In accordance with Rule 5:8B(a), a GAL “may be appointed by the court on its own motion or on application of either or both of the parents.” It is unclear from this language whether the parties can agree upon the initial appointment of a GAL via Consent Order, but it appears that both parties have the right to respond and oppose an appointment made by the court. Cf. R.5:3-3(d) (allowing the court to independently “select” an expert without the necessity of a motion). In fact, Rule5:8B(b) explicitly affords the parties a “right to object to” the GAL “on good cause shown.” The right to file an objection does not impose a time-limitation and presumably can be raised at any time during the GAL’s appointment upon a showing of “good cause.”
Who Can Be Appointed as GAL?
Rule 5:8B(b) provides that a GAL has the right to consent or oppose an appointment, to be relayed in writing to the court. Assuming the lack of opposition, Rule 5:8B does not set forth any required qualifications of a GAL, while the commentary to this rule generally denotes this individual “can be an attorney, a social worker, a mental health professional or other appropriate person.” In high-conflict matters, it is likely other (non-party) individuals are already involved in the dispute, including but not limited to psychological experts, therapists, Parenting Coordinators, etc. It may be tempting to convert the role of an individual serving in a different capacity into a GAL, or vice versa, given their familiarity with the matter. However, this type of crossover has been deemed impermissible. See Isaacson, 348 N.J. at 578. Aside from a conflict, however, there is little guidance and few restrictions on who should serve as GAL in any particular case.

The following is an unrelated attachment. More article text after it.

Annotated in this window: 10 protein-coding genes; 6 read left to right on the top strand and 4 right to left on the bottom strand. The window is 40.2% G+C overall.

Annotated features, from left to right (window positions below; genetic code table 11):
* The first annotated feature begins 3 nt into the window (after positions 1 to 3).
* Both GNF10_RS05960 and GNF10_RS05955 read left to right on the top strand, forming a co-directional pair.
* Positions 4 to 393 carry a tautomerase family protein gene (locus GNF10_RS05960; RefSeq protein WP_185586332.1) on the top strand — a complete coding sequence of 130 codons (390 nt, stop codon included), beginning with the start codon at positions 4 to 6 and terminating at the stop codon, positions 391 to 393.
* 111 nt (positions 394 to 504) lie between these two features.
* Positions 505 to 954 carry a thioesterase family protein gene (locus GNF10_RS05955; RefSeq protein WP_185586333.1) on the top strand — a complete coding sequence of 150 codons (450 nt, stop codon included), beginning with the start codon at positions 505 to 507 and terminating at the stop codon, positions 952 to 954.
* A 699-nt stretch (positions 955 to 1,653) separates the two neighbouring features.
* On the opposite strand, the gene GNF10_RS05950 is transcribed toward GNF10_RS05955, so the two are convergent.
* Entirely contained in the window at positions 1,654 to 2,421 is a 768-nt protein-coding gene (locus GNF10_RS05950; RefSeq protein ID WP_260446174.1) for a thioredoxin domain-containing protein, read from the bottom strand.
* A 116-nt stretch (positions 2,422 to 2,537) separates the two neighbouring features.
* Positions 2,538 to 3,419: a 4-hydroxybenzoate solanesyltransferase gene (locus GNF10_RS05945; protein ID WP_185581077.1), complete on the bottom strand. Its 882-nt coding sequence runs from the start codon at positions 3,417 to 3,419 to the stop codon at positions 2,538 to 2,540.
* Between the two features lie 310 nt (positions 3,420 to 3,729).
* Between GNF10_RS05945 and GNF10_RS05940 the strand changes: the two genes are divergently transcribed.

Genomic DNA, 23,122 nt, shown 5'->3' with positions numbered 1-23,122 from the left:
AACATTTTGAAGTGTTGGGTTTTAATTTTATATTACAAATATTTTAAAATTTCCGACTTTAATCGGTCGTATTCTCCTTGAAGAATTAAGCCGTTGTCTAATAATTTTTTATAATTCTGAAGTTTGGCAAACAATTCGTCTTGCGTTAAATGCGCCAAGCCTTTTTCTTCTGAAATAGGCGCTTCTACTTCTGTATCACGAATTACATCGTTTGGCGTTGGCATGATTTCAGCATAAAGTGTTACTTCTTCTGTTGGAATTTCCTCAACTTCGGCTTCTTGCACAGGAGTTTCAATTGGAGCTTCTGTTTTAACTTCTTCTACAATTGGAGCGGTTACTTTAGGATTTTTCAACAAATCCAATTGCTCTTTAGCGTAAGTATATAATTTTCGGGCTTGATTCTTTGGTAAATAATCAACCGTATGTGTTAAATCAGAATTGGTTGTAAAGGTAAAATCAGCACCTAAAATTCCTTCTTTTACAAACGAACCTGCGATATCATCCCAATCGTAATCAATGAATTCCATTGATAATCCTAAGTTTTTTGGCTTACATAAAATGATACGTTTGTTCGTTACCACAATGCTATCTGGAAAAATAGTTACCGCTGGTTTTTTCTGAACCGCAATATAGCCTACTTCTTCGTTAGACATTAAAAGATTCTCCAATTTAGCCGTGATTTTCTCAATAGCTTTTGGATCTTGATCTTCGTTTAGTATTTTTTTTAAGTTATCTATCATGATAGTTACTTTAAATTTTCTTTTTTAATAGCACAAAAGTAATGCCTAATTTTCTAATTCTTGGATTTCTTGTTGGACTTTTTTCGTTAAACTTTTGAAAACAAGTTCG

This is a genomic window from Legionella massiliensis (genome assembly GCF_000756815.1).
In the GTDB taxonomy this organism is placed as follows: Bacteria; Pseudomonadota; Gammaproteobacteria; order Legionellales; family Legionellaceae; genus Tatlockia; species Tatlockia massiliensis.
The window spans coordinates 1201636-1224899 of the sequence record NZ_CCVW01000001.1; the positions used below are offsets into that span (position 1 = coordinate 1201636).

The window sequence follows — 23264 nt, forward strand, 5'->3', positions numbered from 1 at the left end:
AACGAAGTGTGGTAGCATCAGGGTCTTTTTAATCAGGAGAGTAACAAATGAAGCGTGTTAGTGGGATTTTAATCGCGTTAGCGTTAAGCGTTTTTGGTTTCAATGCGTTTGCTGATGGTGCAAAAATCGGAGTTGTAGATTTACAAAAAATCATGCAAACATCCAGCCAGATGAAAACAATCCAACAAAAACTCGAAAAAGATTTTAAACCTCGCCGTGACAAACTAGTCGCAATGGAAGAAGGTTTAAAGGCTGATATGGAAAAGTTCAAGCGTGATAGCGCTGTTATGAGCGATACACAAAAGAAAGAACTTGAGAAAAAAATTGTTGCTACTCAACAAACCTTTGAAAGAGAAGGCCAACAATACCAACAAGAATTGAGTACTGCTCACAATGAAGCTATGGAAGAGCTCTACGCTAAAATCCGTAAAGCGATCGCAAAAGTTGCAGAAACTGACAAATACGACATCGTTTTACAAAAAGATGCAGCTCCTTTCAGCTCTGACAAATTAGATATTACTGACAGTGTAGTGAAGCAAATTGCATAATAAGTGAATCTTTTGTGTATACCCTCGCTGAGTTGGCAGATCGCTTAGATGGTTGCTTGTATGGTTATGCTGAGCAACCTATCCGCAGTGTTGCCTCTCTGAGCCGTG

Is a GAL to Be Considered an Expert or Fact Witness?
Rule 5:3-3 addresses the “Appointment of Experts”—specifically identifying medical, mental health, social, and economic experts. The appointment of a GAL is not referenced within Rule 5:3-3, but there is often crossover between these roles. To that point, the official commentary to Rule5:8B explicitly directs that “[i]f the primary function of the GAL is to act in the capacity of an expert, then the court should ordinarily appoint a GAL from the appropriate area of expertise.” Under those circumstances, the GAL may be qualified as an expert for a designated purpose. In D’Onofrio v. D’Onofrio, 344 N.J. Super. 147 (App. Div. 2001), a custody case that featured custody evaluators and a GAL, the court-appointed GAL was appropriately qualified “as a psychological expert” to deal with visitation and the defendant’s ongoing psychological issues that impacted the children “given [the GAL’s] extensive credentials.” Id. at 159.